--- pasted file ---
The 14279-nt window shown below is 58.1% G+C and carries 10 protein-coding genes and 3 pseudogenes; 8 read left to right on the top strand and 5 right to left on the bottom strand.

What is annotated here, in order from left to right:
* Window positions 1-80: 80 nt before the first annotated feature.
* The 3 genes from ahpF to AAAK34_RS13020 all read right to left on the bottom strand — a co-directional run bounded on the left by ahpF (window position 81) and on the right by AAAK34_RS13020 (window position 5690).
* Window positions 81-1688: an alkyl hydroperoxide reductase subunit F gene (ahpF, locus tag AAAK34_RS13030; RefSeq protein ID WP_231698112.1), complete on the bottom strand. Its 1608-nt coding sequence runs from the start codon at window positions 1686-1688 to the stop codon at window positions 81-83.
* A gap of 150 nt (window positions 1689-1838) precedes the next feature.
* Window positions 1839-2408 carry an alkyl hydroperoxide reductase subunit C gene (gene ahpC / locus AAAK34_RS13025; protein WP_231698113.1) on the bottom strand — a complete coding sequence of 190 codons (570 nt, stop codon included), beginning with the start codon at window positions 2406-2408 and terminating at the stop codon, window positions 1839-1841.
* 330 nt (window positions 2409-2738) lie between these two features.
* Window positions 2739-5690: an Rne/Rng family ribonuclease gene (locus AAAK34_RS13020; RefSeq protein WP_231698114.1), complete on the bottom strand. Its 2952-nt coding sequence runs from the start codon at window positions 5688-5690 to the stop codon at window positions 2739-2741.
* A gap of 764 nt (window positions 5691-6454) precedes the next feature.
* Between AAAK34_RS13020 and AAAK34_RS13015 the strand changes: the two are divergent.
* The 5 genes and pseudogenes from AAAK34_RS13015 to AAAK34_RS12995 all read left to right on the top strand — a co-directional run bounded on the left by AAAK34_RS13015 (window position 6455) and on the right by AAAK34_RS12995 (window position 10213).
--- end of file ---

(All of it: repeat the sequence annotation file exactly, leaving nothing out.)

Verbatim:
The 14279-nt window shown below is 58.1% G+C and carries 10 protein-coding genes and 3 pseudogenes; 8 read left to right on the top strand and 5 right to left on the bottom strand.

What is annotated here, in order from left to right:
* Window positions 1-80: 80 nt before the first annotated feature.
* The 3 genes from ahpF to AAAK34_RS13020 all read right to left on the bottom strand — a co-directional run bounded on the left by ahpF (window position 81) and on the right by AAAK34_RS13020 (window position 5690).
* Window positions 81-1688: an alkyl hydroperoxide reductase subunit F gene (ahpF, locus tag AAAK34_RS13030; RefSeq protein ID WP_231698112.1), complete on the bottom strand. Its 1608-nt coding sequence runs from the start codon at window positions 1686-1688 to the stop codon at window positions 81-83.
* A gap of 150 nt (window positions 1689-1838) precedes the next feature.
* Window positions 1839-2408 carry an alkyl hydroperoxide reductase subunit C gene (gene ahpC / locus AAAK34_RS13025; protein WP_231698113.1) on the bottom strand — a complete coding sequence of 190 codons (570 nt, stop codon included), beginning with the start codon at window positions 2406-2408 and terminating at the stop codon, window positions 1839-1841.
* 330 nt (window positions 2409-2738) lie between these two features.
* Window positions 2739-5690: an Rne/Rng family ribonuclease gene (locus AAAK34_RS13020; RefSeq protein WP_231698114.1), complete on the bottom strand. Its 2952-nt coding sequence runs from the start codon at window positions 5688-5690 to the stop codon at window positions 2739-2741.
* A gap of 764 nt (window positions 5691-6454) precedes the next feature.
* Between AAAK34_RS13020 and AAAK34_RS13015 the strand changes: the two are divergent.
* The 5 genes and pseudogenes from AAAK34_RS13015 to AAAK34_RS12995 all read left to right on the top strand — a co-directional run bounded on the left by AAAK34_RS13015 (window position 6455) and on the right by AAAK34_RS12995 (window position 10213).